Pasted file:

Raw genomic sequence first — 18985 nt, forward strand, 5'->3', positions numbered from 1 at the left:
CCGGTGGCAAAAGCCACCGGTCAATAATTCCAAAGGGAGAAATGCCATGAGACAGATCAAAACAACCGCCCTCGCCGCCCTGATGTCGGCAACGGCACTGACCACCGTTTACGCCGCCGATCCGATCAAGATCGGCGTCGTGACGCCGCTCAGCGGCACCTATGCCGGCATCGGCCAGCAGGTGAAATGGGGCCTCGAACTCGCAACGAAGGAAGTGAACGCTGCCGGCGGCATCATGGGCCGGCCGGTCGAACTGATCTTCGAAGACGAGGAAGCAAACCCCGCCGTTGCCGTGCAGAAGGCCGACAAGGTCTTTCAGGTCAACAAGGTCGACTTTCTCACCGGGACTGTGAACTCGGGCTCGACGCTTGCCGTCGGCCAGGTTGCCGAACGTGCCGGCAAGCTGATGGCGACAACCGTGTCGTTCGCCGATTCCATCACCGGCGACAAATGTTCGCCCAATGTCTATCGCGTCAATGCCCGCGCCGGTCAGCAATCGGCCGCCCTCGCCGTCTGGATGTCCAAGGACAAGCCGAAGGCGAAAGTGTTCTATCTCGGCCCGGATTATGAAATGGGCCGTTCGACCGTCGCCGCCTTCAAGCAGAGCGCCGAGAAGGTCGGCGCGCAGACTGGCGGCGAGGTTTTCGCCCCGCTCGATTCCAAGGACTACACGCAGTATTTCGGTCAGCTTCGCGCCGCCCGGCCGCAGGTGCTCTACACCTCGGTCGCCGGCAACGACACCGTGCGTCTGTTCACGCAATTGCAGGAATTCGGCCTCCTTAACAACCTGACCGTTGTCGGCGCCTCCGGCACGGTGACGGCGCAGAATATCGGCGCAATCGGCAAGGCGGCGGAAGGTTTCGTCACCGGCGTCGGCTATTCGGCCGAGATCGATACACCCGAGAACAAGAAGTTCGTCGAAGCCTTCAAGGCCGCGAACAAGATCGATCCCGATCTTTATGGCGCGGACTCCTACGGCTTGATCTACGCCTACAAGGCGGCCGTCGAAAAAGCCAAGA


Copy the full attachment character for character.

Raw genomic sequence first — 18985 nt, forward strand, 5'->3', positions numbered from 1 at the left:
CCGGTGGCAAAAGCCACCGGTCAATAATTCCAAAGGGAGAAATGCCATGAGACAGATCAAAACAACCGCCCTCGCCGCCCTGATGTCGGCAACGGCACTGACCACCGTTTACGCCGCCGATCCGATCAAGATCGGCGTCGTGACGCCGCTCAGCGGCACCTATGCCGGCATCGGCCAGCAGGTGAAATGGGGCCTCGAACTCGCAACGAAGGAAGTGAACGCTGCCGGCGGCATCATGGGCCGGCCGGTCGAACTGATCTTCGAAGACGAGGAAGCAAACCCCGCCGTTGCCGTGCAGAAGGCCGACAAGGTCTTTCAGGTCAACAAGGTCGACTTTCTCACCGGGACTGTGAACTCGGGCTCGACGCTTGCCGTCGGCCAGGTTGCCGAACGTGCCGGCAAGCTGATGGCGACAACCGTGTCGTTCGCCGATTCCATCACCGGCGACAAATGTTCGCCCAATGTCTATCGCGTCAATGCCCGCGCCGGTCAGCAATCGGCCGCCCTCGCCGTCTGGATGTCCAAGGACAAGCCGAAGGCGAAAGTGTTCTATCTCGGCCCGGATTATGAAATGGGCCGTTCGACCGTCGCCGCCTTCAAGCAGAGCGCCGAGAAGGTCGGCGCGCAGACTGGCGGCGAGGTTTTCGCCCCGCTCGATTCCAAGGACTACACGCAGTATTTCGGTCAGCTTCGCGCCGCCCGGCCGCAGGTGCTCTACACCTCGGTCGCCGGCAACGACACCGTGCGTCTGTTCACGCAATTGCAGGAATTCGGCCTCCTTAACAACCTGACCGTTGTCGGCGCCTCCGGCACGGTGACGGCGCAGAATATCGGCGCAATCGGCAAGGCGGCGGAAGGTTTCGTCACCGGCGTCGGCTATTCGGCCGAGATCGATACACCCGAGAACAAGAAGTTCGTCGAAGCCTTCAAGGCCGCGAACAAGATCGATCCCGATCTTTATGGCGCGGACTCCTACGGCTTGATCTACGCCTACAAGGCGGCCGTCGAAAAAGCCAAGA